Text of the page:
Speak out now or risk losing your voice in Whitehall

The government has brought in new guidance allowing ministers to provide just two weeks to consult the public on their proposals rather than the usual 12 weeks.

Without enough time to gather strong evidence and write a clear and considered response, the public has been put at a serious disadvantage when it comes to having our say in policies that affect us all.

This appears to be nothing less than an ideological attack designed to stifle opposition to the government’s policies.

Join us in our campaign to raise our voices on this issue, or risk losing your chance to speak out in the future

To read our longer report on the change to the government’s approach to consultation, click here.

To send a letter to the Secondary Legislation Scrutiny Committee, which has called for evidence from the interested parties on the change to consultation, please complete the instructions below.

We would also appreciate it if you would join in our fight to have consultation periods extended by forwarding this information to your friends and colleagues.

The deadline for responses is 30th November, so please do not delay!

  1. Click here to open an email to the Committee
  2. Copy and paste the below text into the body.
  3. IMPORTANT: Remember to sign the letter with your name, profession and organisation and feel free to amend any of the text you wish.

For the attention of the Secondary Legislation Scrutiny Committee

I am writing to indicate my opposition to the government’s new approach to consultation, in which new guidance states consultations may run for just two weeks instead of the usual 12.

This drastic shortening of consultations makes it prohibitively difficult for organisations and interested parties to gather evidence and submit a clear and considered response to proposals. As such, the new approach to consultation effectively leaves some sections of the public without a voice.

This has been recently evidenced in the cases of two consultation periods that were reduced to three weeks. Responses to the Department for Business, Innovation and Skills’ consultation on “Implementing Employee Owner Status” required a large amount of research due to the far-reaching implications of creating a new status of worker. Three weeks was insufficient for organisations to gather strong evidence of the repercussions to workers, employers, tribunal procedures and any complications with EU law.

Elsewhere, the Department for Environment, Food and Rural Affairs’ “The future of the Agricultural Wages Board for England and Wales, and Agricultural Wages Committees and Agricultural Dwelling House Advisory Committees in England” consultation did not provide enough time for Unite the Union to complete its legal analysis of the proposals, which it was suggested may have been illegal. Where major organisations like Unite are struggling to meet such tight deadlines, smaller bodies with fewer resources are effectively locked out of the consultation altogether.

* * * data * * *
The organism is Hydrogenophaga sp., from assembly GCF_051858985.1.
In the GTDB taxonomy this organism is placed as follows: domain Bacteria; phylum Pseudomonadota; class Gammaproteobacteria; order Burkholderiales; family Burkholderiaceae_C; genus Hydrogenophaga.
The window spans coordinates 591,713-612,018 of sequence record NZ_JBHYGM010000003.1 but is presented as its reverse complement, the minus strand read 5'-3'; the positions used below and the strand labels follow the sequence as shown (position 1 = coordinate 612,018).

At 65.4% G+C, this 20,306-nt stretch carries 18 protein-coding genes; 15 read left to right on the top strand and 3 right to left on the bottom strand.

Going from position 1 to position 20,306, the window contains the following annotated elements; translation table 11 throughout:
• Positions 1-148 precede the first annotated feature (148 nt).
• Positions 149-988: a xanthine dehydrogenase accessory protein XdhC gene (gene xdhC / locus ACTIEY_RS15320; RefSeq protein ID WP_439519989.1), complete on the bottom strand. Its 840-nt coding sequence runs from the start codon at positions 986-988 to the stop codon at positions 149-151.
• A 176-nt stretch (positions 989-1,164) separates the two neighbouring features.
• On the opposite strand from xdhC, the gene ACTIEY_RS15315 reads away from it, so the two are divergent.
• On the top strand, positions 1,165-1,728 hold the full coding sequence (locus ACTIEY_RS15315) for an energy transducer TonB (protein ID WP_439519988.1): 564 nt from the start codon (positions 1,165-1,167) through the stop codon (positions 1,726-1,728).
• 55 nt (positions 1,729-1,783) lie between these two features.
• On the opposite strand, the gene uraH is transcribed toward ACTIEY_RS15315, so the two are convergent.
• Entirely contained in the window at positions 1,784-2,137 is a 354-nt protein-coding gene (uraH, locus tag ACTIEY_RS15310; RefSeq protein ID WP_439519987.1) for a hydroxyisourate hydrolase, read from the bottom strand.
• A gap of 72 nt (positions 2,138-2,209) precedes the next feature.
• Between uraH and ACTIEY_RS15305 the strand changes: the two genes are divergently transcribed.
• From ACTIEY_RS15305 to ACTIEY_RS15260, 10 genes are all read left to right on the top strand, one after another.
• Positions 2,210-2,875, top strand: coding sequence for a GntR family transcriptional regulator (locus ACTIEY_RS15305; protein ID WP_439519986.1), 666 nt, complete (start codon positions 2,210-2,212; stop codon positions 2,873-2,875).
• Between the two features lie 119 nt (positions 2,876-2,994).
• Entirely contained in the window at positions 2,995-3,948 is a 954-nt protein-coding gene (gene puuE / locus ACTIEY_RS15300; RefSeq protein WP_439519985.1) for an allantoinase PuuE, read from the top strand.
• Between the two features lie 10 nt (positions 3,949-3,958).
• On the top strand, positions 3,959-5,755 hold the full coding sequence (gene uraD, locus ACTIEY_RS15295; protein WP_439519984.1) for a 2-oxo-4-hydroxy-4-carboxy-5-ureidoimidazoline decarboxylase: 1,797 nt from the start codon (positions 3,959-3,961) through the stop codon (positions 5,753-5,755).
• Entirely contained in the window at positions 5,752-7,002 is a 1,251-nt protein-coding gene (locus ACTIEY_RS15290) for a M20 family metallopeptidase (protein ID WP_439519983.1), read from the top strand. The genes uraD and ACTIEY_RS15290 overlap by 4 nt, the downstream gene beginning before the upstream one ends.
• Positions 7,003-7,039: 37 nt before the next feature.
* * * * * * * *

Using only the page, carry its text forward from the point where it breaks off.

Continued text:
I believe every consultation period should be 12 weeks long in order to ensure all interested parties, regardless of their wealth or size, are able to provide evidence.

I also do not agree that any previously held public consultations have been unnecessary and thus oppose any change in guidance to ministers that suggests some policies can be legislated on without public consultation. Even where a change to legislation may be described by some as a “technical amendment”, there can be far-reaching implications to UK law.

This has recently been evidenced by the case of the amendment to (s)47 of the Health and Safety at Work Act 1974 that was added to the Enterprise and Regulatory Reform Bill without consultation. This amendment is not simply a technicality but in fact overturns employers’ 114-year-old strict liability for the health and safety of their employees, causing major changes to people’s real-life experience of employment law. The government should have consulted the public before making this amendment.

Finally, I oppose any attempt to restrict responses to digital only. I believe such a move would disempower those without access to technology. I also believe on-line responses allow less flexibility in the way respondents answer the questions.

I urge the Secondary Legislation Scrutiny Committee to rescind the government’s new approach to consultation to ensure the voice of the public continues to be heard in Whitehall.


First issued by the Institute Of Employment Rights on November 16th.

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